THE FOREIGN SERVICE JOURNAL
U.S. embassy in Taiwan in 1963 as politi-
cal and commercial officer, returning to
Washington again in 1966 to serve suc-
cessively as Taiwan desk officer, deputy
director of PRC affairs and attend the
National War College.
From 1971 to 1975—the period that
saw the end of the Cultural Revolu-
tion, the rise of the “Gang of Four” and
the death of Mao Zedong—Mr. Thayer
served as deputy political counselor at
the U.S. Mission to the United Nations in
New York City, and was then posted to
the American Liaison Office in Beijing as
deputy chief of mission under George H.
W. Bush from 1975 to 1976.
In 1980, Mr. Thayer was appointed
U.S. ambassador to Singapore, serving
until 1984, when he was named director
of the American Institute in Taiwan until
Ambassador Thayer retired from the
Foreign Service in 1989 as dean of the
Foreign Service Institute School of Lan-
guage Studies. During a distinguished
30-year career he was recognized with
the Meritorious Service Award, two
Superior Honor Awards and the Distin-
guished Honor Award.
Amb. Thayer soon returned to the
State Department as a consultant to
the Office of Asylum Affairs and, later,
as a reemployed annuitant, worked as
a reviewer for Asia in the Freedom of
Information office. He was a member of
the FOIA Appeals Panel at the time of
his illness and had hoped to return to
In retirement he volunteered with
Meals on Wheels and the Community
Council for the Homeless at Friend-
ship Place. He was a member of the
American Foreign Service Association,
DACOR, the Far East Luncheon Group,
the Washington Institute of Foreign
Affairs, the C&O Canal Association and
an array of organizations in support of
the environment, civil rights and human
Family members and friends remem-
ber Amb. Thayer not only as a consum-
mate diplomat, but also as a cultured
and modest man with a wry sense of
humor who savored the serenity of the
outdoors. He took a deep interest in oth-
ers and relished the accomplishments
and exploits of his extended family and
Ambassador Thayer is survived by his
wife, Marion GuggenheimThayer; four
children from his first marriage to Joan
Pirie: Robert, Nathaniel and Margaret
Thayer of Washington, D.C., and Marian
Thayer Vito of West Chester, Pa.; three
stepchildren from his second marriage
to Edith G. Browne: Olin, Luis and Jer-
emy Browne; three stepchildren: Grace,
Davis and Jonathan Guggenheim; five
grandchildren: Amanda, Julia and John
Thayer, and Nathaniel and James Vito;
seven step-grandchildren; a step-great-
grandson; and a sister, Marian Thayer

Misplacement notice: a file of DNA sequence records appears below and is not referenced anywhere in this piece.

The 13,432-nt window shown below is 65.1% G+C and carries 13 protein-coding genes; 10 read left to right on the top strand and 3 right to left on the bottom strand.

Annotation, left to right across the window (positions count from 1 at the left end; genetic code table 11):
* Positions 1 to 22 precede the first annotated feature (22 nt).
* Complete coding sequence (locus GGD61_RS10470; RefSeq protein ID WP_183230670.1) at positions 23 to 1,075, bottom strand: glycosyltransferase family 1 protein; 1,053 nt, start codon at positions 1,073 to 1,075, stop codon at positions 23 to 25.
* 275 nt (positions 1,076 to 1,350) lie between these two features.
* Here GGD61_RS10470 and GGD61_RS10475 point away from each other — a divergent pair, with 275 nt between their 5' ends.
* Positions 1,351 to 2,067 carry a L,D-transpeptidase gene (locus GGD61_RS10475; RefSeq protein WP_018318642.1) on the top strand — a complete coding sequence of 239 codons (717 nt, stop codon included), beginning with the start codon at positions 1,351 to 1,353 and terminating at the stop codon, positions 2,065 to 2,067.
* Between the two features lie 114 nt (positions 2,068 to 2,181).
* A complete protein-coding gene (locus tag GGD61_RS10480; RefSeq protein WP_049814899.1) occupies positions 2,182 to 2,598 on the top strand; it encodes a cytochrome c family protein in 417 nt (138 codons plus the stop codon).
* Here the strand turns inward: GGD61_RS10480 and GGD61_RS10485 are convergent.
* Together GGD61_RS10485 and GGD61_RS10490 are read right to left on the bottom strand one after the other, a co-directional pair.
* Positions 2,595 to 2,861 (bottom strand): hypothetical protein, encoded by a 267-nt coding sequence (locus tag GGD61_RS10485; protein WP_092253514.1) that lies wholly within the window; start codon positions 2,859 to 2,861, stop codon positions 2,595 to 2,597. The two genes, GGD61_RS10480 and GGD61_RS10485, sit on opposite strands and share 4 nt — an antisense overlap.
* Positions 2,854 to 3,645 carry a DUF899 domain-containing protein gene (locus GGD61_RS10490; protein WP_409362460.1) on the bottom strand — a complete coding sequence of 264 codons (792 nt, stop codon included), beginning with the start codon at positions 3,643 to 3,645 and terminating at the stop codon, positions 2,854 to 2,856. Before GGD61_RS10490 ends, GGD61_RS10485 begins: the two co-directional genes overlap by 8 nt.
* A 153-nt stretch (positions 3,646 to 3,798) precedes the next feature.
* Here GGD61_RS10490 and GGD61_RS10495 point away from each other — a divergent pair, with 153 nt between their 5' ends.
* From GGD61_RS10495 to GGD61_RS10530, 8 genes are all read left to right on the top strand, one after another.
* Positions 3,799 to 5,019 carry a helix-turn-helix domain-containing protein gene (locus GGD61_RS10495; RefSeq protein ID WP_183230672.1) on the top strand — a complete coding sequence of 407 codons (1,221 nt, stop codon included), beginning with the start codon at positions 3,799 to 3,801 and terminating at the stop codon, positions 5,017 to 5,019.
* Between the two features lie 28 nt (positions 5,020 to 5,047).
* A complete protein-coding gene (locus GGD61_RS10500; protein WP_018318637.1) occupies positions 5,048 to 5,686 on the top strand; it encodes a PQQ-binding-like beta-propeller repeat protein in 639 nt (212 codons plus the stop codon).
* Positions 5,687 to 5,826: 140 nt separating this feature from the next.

Toland. His brothers, Frederick, Thrus-
ton and Nelson Thayer, predeceased
Memorial contributions may be
made to the Potomac Conservancy or to
the C&O Canal Association.
Richard S. Thompson,
retired Foreign Service officer, died
peacefully at his home in Bethesda, Md.,
on March 7.
Born in Spokane, Wash., in 1933, Mr.
Thompson grew up in Pullman, Wash.
After graduating from Washington State
University in 1955, he attended Oxford
University for two years as a Rhodes
Scholar, followed by two years in the U.S.
Army. He earned an MA in government
from Georgetown University.
Mr. Thompson joined the State
Department Foreign Service in 1960.
During a 27-year diplomatic career, he
served in Aruba and Curaçao, Niger,
Vietnam, France and Algeria, as well as
in assignments at the State Department
in Washington, D.C.
The highlight of his career was his
three tours in Saigon. He arrived in
Vietnam in January 1968, one week
before the Tet offensive, which included
an attack on the U.S. embassy. In 1972
and 1973, he participated in the Vietnam
peace talks in Paris.
Mr. Thompson’s final tour in Viet-
nam ended when he was evacuated by
helicopter from the embassy roof dur-
ing the fall of Saigon in April 1975. His
article about that experience, “Leaving
Saigon: An FSO’s Last Day in Vietnam,”appeared in the April 2000 Foreign Ser- vice Journal .
While serving in Algiers from 1980
to 1982, Mr. Thompson supported
the negotiations for the release of the
American hostages in Iran.
After retiring from the Foreign Ser-
vice in 1987, he worked for 12 years at
the American Foreign Service Associa-
tion as the professional issues coordina-
tor and was the unofficial proofreader
for each edition of
The Foreign Service
Mr. Thompson enjoyed travel, ten-
nis, music, walking on the towpath
and spending time with family. He is
survived by two sons, John of Bethesda,
Md., and Alex of Columbus, Ohio; a
daughter, Francesca, of Washington,
D.C.; and five grand-daughters: Stella,
Sophia, Lucy, Roxanne and Nina.
Donations in his memory may be
made to the Albert W. Thompson Schol-
arship Fund at the Washington State